These are some pictures of a log arch I had a welder buddy of mine build for me about 6 years ago. I would like to be able to take credit for designing the arch, but I saw an advertisement for a commercially made one in a logging magazine. I just cut the advertisement out and got a set of wheels and spindles from a junk yard and gave it all to the welder and he went from there.
The top of the arch lowers to the front. You wrap a chain around the logs and hook to the top of the arch. As you pull forward the arch held by the weight of the logs will raise lifting the front of the logs up so they won't dig in the ground.
To lower the logs to unhook the chain, you just back up a little and the arch folds forward releasing the tension on the chain. I usually just put a short log under the towed logs and as you pull forward it raises the logs and again releases the tension on the log. The arch supports the majority of the weight with the pulling vehicle only used for towing the arch with the logs.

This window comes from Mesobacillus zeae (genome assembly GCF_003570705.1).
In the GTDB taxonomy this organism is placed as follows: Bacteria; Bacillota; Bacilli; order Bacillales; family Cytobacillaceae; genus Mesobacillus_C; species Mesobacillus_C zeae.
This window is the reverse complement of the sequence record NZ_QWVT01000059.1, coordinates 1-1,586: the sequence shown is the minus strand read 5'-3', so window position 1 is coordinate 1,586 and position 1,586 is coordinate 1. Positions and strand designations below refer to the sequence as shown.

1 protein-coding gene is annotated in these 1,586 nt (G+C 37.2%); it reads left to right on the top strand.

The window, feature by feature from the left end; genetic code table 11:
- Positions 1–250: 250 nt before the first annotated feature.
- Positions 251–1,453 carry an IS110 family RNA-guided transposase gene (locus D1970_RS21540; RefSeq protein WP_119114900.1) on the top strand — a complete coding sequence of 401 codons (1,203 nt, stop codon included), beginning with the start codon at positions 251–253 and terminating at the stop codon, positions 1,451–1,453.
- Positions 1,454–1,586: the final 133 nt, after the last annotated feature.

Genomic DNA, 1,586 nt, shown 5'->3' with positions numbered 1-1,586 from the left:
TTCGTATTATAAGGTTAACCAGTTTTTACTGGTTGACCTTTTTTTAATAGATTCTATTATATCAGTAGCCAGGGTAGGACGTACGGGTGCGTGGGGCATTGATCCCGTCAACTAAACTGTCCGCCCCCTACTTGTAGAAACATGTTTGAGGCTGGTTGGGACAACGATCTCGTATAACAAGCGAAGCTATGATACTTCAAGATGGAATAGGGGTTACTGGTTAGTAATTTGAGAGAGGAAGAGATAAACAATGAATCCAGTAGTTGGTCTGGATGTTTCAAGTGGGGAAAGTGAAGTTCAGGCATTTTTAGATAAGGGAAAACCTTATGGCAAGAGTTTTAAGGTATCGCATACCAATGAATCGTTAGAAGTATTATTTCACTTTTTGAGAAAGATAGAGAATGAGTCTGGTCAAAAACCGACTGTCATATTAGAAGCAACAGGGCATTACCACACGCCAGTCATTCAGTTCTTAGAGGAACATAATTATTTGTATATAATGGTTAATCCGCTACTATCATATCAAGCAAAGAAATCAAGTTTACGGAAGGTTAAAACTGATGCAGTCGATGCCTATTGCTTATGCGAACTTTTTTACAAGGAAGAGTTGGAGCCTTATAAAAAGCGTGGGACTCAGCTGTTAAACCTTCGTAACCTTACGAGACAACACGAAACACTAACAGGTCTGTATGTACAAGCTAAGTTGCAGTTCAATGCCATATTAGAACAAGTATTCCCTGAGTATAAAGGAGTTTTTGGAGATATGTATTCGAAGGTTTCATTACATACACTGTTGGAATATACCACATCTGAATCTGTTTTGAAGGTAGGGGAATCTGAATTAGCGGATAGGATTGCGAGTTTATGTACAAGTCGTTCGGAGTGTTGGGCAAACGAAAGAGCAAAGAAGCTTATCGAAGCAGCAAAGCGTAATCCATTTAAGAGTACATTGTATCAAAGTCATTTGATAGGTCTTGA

For years I used my pick up but this little tractor does a great job. As you can see I had scooped some sand in the front bucket to help keep some weight on the front wheels.
A word of caution here, whenever you pull logs up a hill or steep rise go straight up and not sideways across the hill. If you try the sideways route the logs may try to roll and the weight of the logs may cause the arch and possibly the tractor to upset.
The first picture is of one pine log about 24 inches in diameter at big end and 16 foot long. According to http://www.woodweb.com/ the log weighs about 2,000 pounds.
The other pictures are of the arch with 2 pine logs one 16 foot long and the other 20 foot long. Both together weighed about 3,000 pounds.
I pulled them about 700 feet (2 1/3 football fields) from the front of my property to where I keep my sawmill. I was able to get 60 feet of logs out of this one tree - one eight foot, two 16 foot, and one 20 foot one. We (or rather mother nature) can go grow the heck out of pine trees here in the red clay of Georgia.